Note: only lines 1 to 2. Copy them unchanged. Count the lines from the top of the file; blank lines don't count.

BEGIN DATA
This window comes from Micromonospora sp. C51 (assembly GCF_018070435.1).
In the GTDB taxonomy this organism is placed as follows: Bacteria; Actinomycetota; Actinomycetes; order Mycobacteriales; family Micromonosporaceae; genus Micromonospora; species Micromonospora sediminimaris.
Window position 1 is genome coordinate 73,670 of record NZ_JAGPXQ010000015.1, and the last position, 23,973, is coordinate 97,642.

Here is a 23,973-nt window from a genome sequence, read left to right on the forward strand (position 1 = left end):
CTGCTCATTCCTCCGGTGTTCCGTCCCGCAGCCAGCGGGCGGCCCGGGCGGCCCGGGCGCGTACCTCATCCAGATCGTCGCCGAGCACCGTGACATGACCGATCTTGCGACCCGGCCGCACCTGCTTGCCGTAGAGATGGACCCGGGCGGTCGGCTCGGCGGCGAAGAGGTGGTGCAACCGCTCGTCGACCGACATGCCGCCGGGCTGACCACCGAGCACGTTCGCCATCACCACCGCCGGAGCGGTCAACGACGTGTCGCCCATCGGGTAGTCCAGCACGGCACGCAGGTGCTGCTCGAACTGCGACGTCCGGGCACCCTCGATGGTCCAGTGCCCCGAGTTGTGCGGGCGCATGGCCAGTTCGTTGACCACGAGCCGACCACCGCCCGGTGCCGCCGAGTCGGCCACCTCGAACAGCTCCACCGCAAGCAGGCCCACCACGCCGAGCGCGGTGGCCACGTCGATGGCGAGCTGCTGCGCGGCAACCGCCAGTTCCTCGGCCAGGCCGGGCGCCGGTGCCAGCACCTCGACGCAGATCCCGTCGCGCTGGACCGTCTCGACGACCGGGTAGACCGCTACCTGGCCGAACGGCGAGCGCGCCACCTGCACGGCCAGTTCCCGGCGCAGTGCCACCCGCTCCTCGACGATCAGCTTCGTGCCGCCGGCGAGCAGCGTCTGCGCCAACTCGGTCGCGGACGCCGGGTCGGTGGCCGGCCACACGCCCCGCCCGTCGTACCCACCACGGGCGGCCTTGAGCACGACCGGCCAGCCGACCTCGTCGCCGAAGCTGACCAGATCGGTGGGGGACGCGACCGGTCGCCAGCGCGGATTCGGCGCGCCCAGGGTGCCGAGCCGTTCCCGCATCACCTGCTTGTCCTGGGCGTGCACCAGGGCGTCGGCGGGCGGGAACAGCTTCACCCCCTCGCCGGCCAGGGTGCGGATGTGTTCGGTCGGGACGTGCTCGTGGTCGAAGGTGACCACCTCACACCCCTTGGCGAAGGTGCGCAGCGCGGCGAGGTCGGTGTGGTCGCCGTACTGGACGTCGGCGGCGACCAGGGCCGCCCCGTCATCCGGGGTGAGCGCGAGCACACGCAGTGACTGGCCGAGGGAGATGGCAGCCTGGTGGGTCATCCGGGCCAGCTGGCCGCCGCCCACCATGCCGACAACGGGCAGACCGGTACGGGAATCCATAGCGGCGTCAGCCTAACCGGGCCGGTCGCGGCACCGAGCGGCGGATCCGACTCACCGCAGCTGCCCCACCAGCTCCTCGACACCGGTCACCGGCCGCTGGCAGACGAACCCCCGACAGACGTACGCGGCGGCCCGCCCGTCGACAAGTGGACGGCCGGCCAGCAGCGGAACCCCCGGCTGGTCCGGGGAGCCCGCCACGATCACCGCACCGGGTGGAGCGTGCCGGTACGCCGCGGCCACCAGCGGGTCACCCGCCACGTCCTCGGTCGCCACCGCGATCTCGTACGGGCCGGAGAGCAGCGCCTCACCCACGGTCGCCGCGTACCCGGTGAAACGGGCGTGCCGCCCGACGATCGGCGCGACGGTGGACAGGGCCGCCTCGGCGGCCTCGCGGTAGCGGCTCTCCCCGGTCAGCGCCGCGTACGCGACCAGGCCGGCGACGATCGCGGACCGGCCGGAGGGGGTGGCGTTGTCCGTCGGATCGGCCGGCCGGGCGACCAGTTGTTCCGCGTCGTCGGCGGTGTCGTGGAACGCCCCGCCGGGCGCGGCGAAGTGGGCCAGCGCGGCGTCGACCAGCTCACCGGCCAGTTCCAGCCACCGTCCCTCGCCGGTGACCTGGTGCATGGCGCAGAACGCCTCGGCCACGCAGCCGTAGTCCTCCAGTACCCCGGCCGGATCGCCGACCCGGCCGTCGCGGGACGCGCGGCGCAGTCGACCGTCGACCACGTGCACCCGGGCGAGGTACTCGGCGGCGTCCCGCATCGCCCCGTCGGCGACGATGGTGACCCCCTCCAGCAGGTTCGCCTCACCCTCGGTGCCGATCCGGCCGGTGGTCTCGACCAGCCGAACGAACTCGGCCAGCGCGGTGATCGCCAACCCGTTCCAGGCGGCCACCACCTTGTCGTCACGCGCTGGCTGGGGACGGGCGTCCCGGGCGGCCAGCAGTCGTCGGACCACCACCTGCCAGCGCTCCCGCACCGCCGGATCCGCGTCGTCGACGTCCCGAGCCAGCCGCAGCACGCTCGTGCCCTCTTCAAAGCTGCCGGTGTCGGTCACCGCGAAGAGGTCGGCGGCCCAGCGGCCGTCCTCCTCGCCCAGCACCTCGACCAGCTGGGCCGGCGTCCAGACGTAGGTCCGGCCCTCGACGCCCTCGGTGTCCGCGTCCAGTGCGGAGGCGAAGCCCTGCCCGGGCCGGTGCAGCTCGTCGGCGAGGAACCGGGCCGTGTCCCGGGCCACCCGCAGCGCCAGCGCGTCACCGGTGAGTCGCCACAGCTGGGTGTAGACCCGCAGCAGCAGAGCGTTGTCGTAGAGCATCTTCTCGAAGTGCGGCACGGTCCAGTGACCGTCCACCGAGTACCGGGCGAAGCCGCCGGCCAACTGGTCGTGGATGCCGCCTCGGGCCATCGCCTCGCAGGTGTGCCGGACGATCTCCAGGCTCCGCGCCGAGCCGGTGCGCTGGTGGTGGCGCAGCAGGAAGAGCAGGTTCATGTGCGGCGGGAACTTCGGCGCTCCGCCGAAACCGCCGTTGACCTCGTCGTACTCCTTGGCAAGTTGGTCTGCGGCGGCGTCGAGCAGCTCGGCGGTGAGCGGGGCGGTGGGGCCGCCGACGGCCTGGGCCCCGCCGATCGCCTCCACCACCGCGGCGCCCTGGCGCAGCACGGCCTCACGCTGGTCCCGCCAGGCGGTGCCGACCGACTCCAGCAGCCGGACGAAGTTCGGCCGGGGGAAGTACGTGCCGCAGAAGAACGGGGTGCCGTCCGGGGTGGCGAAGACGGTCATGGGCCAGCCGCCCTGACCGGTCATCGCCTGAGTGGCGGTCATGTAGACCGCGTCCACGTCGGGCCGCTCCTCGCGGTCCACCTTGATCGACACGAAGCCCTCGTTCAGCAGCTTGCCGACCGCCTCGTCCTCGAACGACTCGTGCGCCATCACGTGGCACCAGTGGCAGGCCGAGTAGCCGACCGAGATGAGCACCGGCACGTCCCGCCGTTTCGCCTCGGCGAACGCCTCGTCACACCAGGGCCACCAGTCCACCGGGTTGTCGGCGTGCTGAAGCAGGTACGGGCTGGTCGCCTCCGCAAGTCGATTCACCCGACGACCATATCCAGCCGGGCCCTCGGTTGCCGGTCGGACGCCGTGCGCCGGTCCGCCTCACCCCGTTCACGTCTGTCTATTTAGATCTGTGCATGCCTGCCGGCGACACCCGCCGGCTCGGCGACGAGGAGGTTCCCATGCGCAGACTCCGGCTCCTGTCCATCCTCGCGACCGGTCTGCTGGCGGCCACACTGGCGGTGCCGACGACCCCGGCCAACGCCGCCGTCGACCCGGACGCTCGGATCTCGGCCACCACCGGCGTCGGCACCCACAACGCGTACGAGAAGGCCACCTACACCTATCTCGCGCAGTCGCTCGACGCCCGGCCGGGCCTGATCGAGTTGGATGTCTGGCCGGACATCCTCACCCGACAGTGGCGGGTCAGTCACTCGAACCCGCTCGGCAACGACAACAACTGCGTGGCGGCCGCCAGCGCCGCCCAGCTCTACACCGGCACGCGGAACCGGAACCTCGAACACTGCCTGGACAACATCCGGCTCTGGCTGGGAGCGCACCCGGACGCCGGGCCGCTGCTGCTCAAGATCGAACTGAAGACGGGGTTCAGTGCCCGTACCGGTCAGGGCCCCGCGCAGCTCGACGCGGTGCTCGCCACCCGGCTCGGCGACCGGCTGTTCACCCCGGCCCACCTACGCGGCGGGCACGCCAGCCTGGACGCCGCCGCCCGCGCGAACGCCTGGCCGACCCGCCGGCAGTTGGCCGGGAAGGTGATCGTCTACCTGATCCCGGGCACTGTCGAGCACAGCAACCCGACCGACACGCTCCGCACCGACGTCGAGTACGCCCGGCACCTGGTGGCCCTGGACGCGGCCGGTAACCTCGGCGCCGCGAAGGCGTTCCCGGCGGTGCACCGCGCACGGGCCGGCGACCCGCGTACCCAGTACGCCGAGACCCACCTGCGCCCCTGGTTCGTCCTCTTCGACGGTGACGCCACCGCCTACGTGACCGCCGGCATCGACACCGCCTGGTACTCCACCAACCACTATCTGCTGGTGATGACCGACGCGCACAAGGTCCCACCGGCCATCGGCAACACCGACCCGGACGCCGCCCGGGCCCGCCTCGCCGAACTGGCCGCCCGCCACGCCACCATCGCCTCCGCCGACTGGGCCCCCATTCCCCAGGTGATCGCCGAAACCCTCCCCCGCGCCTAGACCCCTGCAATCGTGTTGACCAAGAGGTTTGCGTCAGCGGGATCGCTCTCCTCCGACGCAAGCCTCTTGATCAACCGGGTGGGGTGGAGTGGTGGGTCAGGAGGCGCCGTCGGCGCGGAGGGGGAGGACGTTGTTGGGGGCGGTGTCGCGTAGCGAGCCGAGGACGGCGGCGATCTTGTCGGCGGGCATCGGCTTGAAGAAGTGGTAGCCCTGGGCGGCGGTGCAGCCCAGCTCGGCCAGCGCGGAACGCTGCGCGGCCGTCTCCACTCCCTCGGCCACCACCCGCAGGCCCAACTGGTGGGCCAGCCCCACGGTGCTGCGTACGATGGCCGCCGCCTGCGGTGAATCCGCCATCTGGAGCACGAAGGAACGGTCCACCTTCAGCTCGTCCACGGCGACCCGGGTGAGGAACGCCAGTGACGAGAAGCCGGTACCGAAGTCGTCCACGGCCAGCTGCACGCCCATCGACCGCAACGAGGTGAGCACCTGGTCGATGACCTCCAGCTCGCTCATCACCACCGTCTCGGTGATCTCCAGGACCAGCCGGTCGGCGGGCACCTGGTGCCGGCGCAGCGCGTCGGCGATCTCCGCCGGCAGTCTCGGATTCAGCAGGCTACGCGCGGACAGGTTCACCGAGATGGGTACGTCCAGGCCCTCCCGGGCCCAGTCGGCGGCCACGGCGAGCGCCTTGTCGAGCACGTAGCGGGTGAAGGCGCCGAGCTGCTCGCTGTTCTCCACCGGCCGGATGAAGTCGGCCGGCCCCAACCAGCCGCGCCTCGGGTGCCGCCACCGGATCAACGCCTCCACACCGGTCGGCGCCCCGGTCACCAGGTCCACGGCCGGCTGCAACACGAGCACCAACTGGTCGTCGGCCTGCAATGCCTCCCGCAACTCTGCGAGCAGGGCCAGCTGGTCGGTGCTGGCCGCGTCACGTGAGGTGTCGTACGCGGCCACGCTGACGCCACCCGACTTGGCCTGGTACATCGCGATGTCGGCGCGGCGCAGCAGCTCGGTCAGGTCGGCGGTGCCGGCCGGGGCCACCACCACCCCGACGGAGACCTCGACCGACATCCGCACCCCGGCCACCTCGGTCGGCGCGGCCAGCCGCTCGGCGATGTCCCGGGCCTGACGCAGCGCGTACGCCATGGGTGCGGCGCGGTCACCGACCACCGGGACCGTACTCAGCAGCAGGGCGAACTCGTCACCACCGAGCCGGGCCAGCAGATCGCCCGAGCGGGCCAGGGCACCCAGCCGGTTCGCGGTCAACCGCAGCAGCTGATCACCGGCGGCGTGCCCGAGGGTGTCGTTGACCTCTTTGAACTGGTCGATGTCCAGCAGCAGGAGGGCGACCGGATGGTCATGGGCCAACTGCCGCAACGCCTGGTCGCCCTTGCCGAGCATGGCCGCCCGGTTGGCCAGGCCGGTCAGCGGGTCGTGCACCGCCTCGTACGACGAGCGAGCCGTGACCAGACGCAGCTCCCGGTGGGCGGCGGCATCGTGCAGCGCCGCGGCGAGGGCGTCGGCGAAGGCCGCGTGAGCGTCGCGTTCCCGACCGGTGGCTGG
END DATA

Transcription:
This window comes from Micromonospora sp. C51 (assembly GCF_018070435.1).
In the GTDB taxonomy this organism is placed as follows: Bacteria; Actinomycetota; Actinomycetes; order Mycobacteriales; family Micromonosporaceae; genus Micromonospora; species Micromonospora sediminimaris.